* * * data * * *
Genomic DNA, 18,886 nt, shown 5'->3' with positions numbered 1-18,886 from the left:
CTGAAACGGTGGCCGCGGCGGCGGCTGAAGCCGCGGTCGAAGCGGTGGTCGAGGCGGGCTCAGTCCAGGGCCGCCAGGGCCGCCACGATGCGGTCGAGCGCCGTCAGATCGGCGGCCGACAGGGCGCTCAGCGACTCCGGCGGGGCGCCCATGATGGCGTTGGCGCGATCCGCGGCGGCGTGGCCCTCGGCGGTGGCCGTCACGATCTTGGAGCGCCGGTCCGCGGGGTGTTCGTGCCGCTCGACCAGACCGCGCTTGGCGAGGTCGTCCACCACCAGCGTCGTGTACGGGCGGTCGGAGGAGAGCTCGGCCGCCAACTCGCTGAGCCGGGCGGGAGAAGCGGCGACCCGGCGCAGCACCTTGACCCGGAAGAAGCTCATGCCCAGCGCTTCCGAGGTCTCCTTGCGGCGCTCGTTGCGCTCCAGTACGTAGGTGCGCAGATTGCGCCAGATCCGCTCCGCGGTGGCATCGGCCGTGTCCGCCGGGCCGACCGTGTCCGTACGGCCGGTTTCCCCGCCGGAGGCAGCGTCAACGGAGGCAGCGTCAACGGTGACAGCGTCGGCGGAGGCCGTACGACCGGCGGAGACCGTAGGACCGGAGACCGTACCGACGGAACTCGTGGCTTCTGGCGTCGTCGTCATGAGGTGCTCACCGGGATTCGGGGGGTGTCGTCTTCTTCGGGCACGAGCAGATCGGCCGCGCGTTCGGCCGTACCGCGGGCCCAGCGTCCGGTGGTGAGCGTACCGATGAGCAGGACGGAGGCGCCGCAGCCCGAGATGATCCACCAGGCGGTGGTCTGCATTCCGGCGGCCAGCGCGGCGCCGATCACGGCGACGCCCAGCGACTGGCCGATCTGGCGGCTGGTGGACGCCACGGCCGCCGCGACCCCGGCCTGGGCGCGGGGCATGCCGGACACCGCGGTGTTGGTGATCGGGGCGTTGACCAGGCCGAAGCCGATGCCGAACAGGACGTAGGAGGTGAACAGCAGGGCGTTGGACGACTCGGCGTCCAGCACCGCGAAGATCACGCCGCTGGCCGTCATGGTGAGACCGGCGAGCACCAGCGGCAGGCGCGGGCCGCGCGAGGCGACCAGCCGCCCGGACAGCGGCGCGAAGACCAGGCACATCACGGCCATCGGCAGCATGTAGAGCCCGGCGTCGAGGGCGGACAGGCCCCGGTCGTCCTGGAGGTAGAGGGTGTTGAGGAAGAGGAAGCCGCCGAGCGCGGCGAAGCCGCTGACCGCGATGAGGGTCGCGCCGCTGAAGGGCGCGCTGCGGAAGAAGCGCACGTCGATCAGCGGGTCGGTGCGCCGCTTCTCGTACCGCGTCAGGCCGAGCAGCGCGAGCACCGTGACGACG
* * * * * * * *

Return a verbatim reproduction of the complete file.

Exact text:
Genomic DNA, 18,886 nt, shown 5'->3' with positions numbered 1-18,886 from the left:
CTGAAACGGTGGCCGCGGCGGCGGCTGAAGCCGCGGTCGAAGCGGTGGTCGAGGCGGGCTCAGTCCAGGGCCGCCAGGGCCGCCACGATGCGGTCGAGCGCCGTCAGATCGGCGGCCGACAGGGCGCTCAGCGACTCCGGCGGGGCGCCCATGATGGCGTTGGCGCGATCCGCGGCGGCGTGGCCCTCGGCGGTGGCCGTCACGATCTTGGAGCGCCGGTCCGCGGGGTGTTCGTGCCGCTCGACCAGACCGCGCTTGGCGAGGTCGTCCACCACCAGCGTCGTGTACGGGCGGTCGGAGGAGAGCTCGGCCGCCAACTCGCTGAGCCGGGCGGGAGAAGCGGCGACCCGGCGCAGCACCTTGACCCGGAAGAAGCTCATGCCCAGCGCTTCCGAGGTCTCCTTGCGGCGCTCGTTGCGCTCCAGTACGTAGGTGCGCAGATTGCGCCAGATCCGCTCCGCGGTGGCATCGGCCGTGTCCGCCGGGCCGACCGTGTCCGTACGGCCGGTTTCCCCGCCGGAGGCAGCGTCAACGGAGGCAGCGTCAACGGTGACAGCGTCGGCGGAGGCCGTACGACCGGCGGAGACCGTAGGACCGGAGACCGTACCGACGGAACTCGTGGCTTCTGGCGTCGTCGTCATGAGGTGCTCACCGGGATTCGGGGGGTGTCGTCTTCTTCGGGCACGAGCAGATCGGCCGCGCGTTCGGCCGTACCGCGGGCCCAGCGTCCGGTGGTGAGCGTACCGATGAGCAGGACGGAGGCGCCGCAGCCCGAGATGATCCACCAGGCGGTGGTCTGCATTCCGGCGGCCAGCGCGGCGCCGATCACGGCGACGCCCAGCGACTGGCCGATCTGGCGGCTGGTGGACGCCACGGCCGCCGCGACCCCGGCCTGGGCGCGGGGCATGCCGGACACCGCGGTGTTGGTGATCGGGGCGTTGACCAGGCCGAAGCCGATGCCGAACAGGACGTAGGAGGTGAACAGCAGGGCGTTGGACGACTCGGCGTCCAGCACCGCGAAGATCACGCCGCTGGCCGTCATGGTGAGACCGGCGAGCACCAGCGGCAGGCGCGGGCCGCGCGAGGCGACCAGCCGCCCGGACAGCGGCGCGAAGACCAGGCACATCACGGCCATCGGCAGCATGTAGAGCCCGGCGTCGAGGGCGGACAGGCCCCGGTCGTCCTGGAGGTAGAGGGTGTTGAGGAAGAGGAAGCCGCCGAGCGCGGCGAAGCCGCTGACCGCGATGAGGGTCGCGCCGCTGAAGGGCGCGCTGCGGAAGAAGCGCACGTCGATCAGCGGGTCGGTGCGCCGCTTCTCGTACCGCGTCAGGCCGAGCAGCGCGAGCACCGTGACGACG